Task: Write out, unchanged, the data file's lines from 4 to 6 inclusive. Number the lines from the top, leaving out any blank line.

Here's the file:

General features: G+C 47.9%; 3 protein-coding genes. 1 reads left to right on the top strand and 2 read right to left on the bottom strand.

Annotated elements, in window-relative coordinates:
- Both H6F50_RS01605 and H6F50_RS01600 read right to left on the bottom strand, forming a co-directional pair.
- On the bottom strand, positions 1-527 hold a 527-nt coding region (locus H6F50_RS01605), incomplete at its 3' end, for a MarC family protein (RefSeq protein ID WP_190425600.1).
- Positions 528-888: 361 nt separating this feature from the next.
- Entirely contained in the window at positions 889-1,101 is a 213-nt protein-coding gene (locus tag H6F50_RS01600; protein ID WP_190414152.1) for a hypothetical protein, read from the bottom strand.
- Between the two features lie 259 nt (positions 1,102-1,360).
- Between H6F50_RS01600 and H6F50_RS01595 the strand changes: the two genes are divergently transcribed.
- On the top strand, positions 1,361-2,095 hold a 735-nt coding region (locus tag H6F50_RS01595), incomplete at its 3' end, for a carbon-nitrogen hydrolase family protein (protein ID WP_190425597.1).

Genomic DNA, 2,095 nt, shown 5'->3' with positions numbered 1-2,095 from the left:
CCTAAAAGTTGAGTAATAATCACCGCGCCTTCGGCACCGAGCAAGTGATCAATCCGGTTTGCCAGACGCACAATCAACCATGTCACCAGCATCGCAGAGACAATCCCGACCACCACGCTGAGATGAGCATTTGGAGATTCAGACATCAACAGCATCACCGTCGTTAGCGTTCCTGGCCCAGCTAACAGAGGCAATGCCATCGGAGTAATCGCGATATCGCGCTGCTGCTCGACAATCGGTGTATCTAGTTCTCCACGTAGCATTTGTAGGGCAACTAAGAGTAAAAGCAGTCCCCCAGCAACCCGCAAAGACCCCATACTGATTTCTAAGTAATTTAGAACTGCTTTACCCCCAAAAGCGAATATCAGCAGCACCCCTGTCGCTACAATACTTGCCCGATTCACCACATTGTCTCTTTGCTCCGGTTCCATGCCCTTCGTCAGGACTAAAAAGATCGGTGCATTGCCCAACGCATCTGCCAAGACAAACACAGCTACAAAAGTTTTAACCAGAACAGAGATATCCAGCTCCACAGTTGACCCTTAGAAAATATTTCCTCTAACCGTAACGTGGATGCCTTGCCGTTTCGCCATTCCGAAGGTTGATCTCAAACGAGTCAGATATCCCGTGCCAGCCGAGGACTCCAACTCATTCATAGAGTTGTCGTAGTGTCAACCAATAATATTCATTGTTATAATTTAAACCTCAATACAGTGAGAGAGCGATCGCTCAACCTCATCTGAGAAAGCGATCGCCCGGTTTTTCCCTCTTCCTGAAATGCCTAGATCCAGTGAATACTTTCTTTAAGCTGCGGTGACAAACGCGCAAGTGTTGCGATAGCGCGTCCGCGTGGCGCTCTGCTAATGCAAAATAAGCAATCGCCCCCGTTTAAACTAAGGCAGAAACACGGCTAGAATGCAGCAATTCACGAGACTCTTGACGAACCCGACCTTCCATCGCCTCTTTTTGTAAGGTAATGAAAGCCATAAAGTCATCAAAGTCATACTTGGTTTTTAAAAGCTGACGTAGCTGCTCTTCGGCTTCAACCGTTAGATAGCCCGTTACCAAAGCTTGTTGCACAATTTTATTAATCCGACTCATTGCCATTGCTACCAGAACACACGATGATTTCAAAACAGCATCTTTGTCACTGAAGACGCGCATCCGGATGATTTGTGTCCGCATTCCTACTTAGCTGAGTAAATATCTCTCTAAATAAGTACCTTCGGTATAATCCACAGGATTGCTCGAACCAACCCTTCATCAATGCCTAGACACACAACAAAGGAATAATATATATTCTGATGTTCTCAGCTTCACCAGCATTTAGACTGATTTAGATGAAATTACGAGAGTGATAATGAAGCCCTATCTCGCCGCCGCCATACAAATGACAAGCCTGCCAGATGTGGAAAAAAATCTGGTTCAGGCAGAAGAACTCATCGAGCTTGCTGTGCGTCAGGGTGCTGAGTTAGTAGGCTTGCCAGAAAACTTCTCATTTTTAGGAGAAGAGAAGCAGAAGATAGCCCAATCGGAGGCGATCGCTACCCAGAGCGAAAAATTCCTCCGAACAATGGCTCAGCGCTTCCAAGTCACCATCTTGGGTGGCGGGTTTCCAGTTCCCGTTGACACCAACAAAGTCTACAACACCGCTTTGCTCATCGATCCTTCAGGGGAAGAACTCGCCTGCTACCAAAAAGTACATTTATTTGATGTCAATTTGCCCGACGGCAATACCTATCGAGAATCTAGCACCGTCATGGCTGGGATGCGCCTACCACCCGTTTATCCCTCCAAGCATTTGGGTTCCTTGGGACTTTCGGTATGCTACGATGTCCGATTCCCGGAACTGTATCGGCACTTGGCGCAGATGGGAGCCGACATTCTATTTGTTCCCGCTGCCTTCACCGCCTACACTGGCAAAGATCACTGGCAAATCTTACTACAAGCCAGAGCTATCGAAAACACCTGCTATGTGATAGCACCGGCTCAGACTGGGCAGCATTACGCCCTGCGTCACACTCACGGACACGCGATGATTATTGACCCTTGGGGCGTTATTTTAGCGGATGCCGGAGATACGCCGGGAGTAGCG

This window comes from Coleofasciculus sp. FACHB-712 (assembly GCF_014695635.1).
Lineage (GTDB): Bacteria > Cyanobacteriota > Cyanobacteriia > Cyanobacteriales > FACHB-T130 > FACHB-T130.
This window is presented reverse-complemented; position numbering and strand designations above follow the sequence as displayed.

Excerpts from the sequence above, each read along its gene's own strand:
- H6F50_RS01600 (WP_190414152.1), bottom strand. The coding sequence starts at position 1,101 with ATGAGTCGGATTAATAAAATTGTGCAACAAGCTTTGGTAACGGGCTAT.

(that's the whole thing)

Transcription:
- On the bottom strand, positions 1-527 hold a 527-nt coding region (locus H6F50_RS01605), incomplete at its 3' end, for a MarC family protein (RefSeq protein ID WP_190425600.1).
- Positions 528-888: 361 nt separating this feature from the next.
- Entirely contained in the window at positions 889-1,101 is a 213-nt protein-coding gene (locus tag H6F50_RS01600; protein ID WP_190414152.1) for a hypothetical protein, read from the bottom strand.